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1 Bourbon, 1 Scotch, and 1 Beer. But Not Here.

10 Aug

“Ain’t no beer around here. You want beer you gonna have to git back to Missouruh.”

Dan (a life-long friend) and I are both originally from NE Kansas and we were driving on our way for a weekend of primitive backpacking back in 2003.



The “no beer here” declaration were un-welcomed words we heard from a toothless, female gas station attendant after driving quite some time through the ever-winding hills of the Buffalo National River Park in North Central Arkansas. We were driving in an area, unbeknownst to us, which was a “dry county”. I had heard of “dry-counties” before but I didn’t think they actually still existed. I knew that Jack Daniels which is distilled (or whatever they do to whiskey) in Lynchburg, TN, was located in a dry-county, but I thought that was more of, “Yeah, yeah, we sure are a dry county.” (wink wink nudge nudge).  We had stopped at this gas station in hopes of buying some beer to enjoy around our campfire but we were quickly informed by the not-so-eloquently spoken and unkempt service station caretaker that if we really wanted some beer our shortest drive was an hour and half back up through the hills of north Arkansas.  My buddy’s response, “So, that sign 100 miles ago that said, “Last chance to get the beer!”, really wasn’t kidding.” We got back into our car and headed to our trail inlet.

That was my first experience with the south’s “disdain” for alcohol. But I also quickly learned while some people truly are tea-totallers I also learned these jokes hold true.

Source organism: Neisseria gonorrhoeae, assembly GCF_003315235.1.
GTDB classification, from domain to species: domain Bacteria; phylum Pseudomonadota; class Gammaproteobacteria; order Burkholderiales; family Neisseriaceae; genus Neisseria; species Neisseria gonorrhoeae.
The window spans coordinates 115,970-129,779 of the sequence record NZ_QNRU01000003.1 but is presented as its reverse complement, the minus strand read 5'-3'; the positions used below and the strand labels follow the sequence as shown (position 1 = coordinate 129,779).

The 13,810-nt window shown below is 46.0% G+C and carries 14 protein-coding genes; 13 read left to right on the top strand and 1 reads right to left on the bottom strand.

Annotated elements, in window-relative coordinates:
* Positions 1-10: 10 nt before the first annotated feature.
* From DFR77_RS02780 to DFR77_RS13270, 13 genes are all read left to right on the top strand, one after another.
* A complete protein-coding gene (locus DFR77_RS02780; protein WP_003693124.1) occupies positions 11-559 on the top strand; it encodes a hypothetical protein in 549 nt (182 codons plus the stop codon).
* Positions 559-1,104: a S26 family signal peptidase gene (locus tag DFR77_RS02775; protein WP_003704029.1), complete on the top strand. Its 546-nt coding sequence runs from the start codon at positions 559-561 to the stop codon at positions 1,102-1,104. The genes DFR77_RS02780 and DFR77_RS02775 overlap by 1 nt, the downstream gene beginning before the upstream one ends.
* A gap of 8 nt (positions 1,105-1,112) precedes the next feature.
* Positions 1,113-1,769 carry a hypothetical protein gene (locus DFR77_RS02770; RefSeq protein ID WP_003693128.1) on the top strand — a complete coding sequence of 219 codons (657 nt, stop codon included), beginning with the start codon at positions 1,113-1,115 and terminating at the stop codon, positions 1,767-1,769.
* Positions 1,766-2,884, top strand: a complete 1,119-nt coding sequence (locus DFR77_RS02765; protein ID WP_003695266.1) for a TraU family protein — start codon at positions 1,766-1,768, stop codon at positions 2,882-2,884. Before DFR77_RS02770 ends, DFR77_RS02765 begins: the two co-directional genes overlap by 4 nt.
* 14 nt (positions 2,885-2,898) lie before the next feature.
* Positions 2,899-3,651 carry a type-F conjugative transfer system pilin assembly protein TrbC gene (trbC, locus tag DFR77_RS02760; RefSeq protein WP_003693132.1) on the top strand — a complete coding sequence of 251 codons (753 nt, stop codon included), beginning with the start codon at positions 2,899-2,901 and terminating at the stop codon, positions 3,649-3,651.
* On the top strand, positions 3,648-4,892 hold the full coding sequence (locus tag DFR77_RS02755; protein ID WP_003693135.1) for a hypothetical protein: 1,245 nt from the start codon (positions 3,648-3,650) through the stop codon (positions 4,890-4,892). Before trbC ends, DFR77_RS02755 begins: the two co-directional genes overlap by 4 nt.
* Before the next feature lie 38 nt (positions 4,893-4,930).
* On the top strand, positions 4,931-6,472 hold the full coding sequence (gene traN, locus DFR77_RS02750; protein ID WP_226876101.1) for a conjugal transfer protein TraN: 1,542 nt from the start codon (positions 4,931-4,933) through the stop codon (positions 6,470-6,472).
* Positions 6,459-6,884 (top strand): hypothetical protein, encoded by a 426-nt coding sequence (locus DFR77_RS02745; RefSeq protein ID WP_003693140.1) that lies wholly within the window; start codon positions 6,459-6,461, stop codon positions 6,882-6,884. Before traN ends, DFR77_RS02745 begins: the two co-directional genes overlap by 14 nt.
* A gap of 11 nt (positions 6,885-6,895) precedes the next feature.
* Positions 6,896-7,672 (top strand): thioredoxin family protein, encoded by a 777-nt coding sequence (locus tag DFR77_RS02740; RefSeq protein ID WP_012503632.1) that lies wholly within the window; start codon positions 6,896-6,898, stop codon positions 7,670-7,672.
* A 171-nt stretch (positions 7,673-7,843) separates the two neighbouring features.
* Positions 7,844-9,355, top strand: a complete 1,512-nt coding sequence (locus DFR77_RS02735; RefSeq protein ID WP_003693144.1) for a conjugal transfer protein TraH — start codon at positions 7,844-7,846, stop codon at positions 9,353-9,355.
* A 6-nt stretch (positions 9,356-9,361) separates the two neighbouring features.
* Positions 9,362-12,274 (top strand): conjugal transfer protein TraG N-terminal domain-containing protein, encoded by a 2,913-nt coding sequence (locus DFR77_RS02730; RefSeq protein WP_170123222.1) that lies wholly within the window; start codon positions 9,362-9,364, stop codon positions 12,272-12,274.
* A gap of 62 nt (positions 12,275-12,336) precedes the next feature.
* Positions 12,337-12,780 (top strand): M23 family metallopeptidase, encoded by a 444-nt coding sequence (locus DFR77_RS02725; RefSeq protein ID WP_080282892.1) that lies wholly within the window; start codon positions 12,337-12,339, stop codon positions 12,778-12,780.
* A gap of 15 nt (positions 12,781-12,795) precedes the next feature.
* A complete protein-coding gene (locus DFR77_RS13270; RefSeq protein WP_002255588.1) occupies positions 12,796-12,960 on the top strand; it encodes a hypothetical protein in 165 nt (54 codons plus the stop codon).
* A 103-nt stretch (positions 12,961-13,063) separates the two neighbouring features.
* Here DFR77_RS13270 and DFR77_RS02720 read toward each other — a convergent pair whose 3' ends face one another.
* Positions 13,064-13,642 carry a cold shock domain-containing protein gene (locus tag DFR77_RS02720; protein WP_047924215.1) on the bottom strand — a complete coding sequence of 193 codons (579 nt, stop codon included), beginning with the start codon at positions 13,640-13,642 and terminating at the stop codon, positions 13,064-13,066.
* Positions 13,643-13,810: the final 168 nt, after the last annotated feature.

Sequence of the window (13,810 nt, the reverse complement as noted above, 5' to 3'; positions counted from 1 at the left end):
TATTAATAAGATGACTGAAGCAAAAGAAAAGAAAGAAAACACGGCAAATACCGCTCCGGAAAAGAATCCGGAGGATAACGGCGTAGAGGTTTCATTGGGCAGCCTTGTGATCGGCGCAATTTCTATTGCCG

Jews don’t recognize Jesus as the son of God.

Protestants don’t recognize the pope as the leader of the Church.

Baptists don’t recognize each other in a liquor store.

Why do you take two Baptists with you when you go fishing?

Because if you take just one he’ll drink all your beer.

Another recent experience happened this past Sunday at church.  Before the sermon, the campus pastor opened the floor for “sharing”. One gentleman started sharing about his daughter’s troubles with drugs and alcohol. He made the statement that he now abstains from alcohol for his daughter’s sake but that he believes there is no problem whatsoever enjoying beer or wine as long as it’s done in moderation. After he made that proclamation I wanted to fist-pump and let out a hardy “Amen!” but since I was upfront banging on my congas during the music I chose not to. Needless to say my reaction differed greatly from the congregation’s corporate thought. While nothing was outright said from the congregation in disagreement from I could see all the brows furrow and the faces change shape to that of scorn. I’m sure the campus pastor’s phone was quite busy the next day.

So is this post all about booze? Well, kindof, but when you read this quote from CS Lewis (who might surprise you with what you think you know about his actual theology) I think you’ll be able to apply this quote and thought to more than just alcohol.  I originally saw the quote from Jonathan McIntosh, a friend of mine and a church planter in Midtown Memphis, who tweeted it today (Wednesday, 8/10/11) and I thought it was quite descriptive in what we, as Christians, sometimes do to things, in our attitude and actions, that we might think are taboo.  Since I’ve been living in Arkansas I’ve never seen such religious fueled opposition to alcohol, but it is not solely limited to Arkansas. Remember Prohibition?

So as not to be-labor the point, here’ the quote from CS Lewis.

CS Lewis view on alcohol

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Posted by on August 10, 2011 in culture, Uncategorized

 

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